In Vadu (southeast), where a processing plant was inaugurated on Tuesday with great fanfare, Mark Beacom, CEO of the company Black Sea Oil and Gas (BSOG), does not hide the challenges of such an extraction, with the conflict in nearby Ukraine.

"There is certainly an impact: mines have been detected near our platform, planes and warships pass by," he worries.

But Romania is proud to set an example in Europe.

Prime Minister Nicolae Ciuca, who was on the trip, thus hailed "a decisive step to ensure energy security (...) at a time when international gas supplies are threatened by war".

Owned by the American Carlyle International Energy Partners and the European Bank for Reconstruction and Development (EBRD), the company began two weeks ago to tap into underwater deposits, the first project developed for 30 years in the sector. Black Sea Romanian.

Its drilling platform, the result of an investment of 400 million dollars, provides 3 million cubic meters of gas per day, or "10% of Romania's gas needs".

BSOG plans to operate for about ten years.

"Produce locally"

"Today, we are facing an emergency of security of supply. We must put our old devils in the closet and start producing locally", explains to AFP Thierry Bros, expert on energy and climate at Sciences PoParis.

"We must relaunch projects in the Black Sea, gas production in Norway, in the United Kingdom we must think of launching the production of shale gas and in France that of mine gas", he lists.

The facilities of a gas processing plant in Vadu, Romania, June 28, 2022 Andrei PUNGOVSCHI AFP

In this perspective of emancipation of Moscow, Mr. Beacom hopes that the "advanced" infrastructure put in place by his company will be used for future gas projects or the development of renewable energies in the Black Sea.

BSOG holds two concessions about 120 km from the Romanian coast, ironically part of which was granted to Bucharest in 2009 by the International Court of Justice (ICJ) in The Hague, ending an old dispute with Ukraine. .

An exception within the European Union, this Balkan country has significant reserves on land and at sea but still has to turn to Russia in winter to cover around 20% of its consumption.

If Romania estimates the offshore potential at 200 billion cubic meters of gas, investors want to be cautious.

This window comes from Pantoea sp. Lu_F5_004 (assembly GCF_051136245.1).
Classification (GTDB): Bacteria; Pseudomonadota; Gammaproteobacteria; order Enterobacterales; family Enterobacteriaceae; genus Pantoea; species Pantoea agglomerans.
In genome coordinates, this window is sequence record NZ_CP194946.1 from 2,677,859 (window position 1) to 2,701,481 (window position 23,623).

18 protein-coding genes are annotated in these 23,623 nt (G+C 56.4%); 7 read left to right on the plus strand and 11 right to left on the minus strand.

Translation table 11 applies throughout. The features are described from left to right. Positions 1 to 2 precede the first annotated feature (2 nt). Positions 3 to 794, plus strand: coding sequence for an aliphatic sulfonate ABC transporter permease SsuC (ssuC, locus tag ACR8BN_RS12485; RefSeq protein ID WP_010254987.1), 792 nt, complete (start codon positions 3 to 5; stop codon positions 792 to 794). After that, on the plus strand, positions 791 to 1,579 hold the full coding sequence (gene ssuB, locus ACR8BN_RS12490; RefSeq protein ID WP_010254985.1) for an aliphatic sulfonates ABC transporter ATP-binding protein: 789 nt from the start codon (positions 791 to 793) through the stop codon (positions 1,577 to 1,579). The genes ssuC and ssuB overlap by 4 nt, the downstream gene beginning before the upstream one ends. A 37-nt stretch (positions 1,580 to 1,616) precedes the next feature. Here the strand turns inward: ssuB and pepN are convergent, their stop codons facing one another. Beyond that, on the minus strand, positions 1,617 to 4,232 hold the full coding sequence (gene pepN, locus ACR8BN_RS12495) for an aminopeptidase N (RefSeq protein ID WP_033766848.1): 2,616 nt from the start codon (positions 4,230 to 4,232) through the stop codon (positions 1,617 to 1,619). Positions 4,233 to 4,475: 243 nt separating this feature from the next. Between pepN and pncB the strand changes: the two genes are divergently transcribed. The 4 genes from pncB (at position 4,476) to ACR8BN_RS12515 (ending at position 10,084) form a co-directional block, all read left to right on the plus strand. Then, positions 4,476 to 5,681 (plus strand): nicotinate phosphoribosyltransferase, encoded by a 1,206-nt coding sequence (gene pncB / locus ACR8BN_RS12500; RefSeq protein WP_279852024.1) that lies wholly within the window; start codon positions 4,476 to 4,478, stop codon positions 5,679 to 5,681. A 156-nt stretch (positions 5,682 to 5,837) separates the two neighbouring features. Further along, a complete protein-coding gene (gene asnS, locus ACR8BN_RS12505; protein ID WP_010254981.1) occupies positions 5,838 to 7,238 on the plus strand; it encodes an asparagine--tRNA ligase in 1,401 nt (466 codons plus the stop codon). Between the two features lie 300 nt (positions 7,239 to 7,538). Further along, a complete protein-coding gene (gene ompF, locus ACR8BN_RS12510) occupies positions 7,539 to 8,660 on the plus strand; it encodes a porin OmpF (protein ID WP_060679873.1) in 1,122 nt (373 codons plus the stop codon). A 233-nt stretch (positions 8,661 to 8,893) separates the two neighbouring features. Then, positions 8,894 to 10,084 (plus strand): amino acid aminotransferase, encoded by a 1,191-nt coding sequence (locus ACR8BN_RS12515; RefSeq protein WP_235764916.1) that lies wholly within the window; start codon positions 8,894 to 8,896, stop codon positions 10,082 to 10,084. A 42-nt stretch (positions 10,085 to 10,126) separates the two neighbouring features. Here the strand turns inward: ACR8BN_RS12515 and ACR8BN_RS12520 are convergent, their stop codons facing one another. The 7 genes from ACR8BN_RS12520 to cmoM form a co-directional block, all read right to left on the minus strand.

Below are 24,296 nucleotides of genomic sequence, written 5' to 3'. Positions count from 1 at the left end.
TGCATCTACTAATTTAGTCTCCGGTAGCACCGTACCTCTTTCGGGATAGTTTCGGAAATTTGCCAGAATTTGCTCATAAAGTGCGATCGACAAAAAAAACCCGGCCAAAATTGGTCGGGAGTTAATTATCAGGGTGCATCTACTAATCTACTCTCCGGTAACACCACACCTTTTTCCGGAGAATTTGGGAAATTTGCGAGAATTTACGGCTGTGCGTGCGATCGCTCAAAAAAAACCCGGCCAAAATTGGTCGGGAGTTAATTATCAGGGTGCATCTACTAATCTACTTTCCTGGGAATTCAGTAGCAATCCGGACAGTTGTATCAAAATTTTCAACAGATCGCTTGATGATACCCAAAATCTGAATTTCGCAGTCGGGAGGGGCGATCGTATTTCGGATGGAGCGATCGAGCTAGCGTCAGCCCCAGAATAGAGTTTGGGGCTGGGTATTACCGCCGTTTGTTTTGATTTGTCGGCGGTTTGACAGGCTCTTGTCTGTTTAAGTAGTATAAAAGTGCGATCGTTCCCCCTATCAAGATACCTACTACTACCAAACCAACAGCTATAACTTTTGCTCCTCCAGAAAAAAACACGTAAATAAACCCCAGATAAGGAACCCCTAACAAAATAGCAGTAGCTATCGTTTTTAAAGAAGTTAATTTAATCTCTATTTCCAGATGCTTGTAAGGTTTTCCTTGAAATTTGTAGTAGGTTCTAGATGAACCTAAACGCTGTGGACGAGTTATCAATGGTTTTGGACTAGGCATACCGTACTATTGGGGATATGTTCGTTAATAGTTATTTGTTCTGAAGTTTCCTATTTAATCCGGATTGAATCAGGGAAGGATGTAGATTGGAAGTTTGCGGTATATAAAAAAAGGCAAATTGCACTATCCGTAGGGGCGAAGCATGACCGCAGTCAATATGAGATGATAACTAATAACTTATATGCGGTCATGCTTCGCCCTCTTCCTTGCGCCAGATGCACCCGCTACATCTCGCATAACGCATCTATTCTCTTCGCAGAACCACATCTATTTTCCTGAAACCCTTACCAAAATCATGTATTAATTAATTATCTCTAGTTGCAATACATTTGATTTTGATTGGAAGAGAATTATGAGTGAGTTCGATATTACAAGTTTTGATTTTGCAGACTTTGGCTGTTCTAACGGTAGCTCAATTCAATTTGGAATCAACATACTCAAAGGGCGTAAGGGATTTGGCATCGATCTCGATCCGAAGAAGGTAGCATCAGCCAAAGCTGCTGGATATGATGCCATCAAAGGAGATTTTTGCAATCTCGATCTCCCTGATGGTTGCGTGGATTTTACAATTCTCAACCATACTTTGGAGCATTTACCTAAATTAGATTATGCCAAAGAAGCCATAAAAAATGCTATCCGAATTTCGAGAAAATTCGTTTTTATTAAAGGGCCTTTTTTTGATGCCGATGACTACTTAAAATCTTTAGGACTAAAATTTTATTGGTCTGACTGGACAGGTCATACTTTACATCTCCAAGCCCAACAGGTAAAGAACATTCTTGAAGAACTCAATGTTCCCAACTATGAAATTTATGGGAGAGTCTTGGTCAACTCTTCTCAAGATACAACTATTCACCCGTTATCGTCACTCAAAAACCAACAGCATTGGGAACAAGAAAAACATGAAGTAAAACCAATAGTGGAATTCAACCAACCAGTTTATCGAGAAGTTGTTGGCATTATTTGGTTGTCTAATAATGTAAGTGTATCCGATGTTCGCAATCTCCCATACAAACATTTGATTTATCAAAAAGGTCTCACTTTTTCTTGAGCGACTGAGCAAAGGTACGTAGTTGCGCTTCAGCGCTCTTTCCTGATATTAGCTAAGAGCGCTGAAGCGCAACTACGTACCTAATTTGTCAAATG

End of guaranteed energy?

The Austrian group OMV and its Romanian partner Romgaz, which has just taken over from the American giant ExxonMobil, have yet to decide whether they will go ahead with the Neptun Deep project, which would contain between 42 and 84 billion cubic meters.

Bucharest hopes that the two groups will launch extraction as early as 2026, which would allow the country to "become completely independent in terms of gas" and even export the surplus to its neighbors, according to Energy Minister Virgil Popescu.

The facilities of a gas processing plant in Vadu, Romania, on June 28, 2022 Andrei PUNGOVSCHI AFP/Archives

With the result a significant windfall for Romania, one of the poorest countries in the EU: a study by the audit firm Deloitte dating from 2018 put the revenue at 26 billion dollars in public revenue over a period of 23 years of operation envisaged.

After much procrastination, Parliament finally amended in May a law unfavorable to offshore investments, which had notably prompted ExxonMobil to withdraw from Neptun Deep at the end of 2021, after having invested around 2 billion dollars there jointly with OMV.

"If we want to win against the Russians, we need energy," said Mr. Bros, saying that the time when "energy was guaranteed" within the EU may be over.

"The impact on our way of life will be extremely important", he underlines, and if other solutions are not implemented, "our citizens, affected by inflation and the economic crisis, will turn away of Ukraine".

© 2022 AFP

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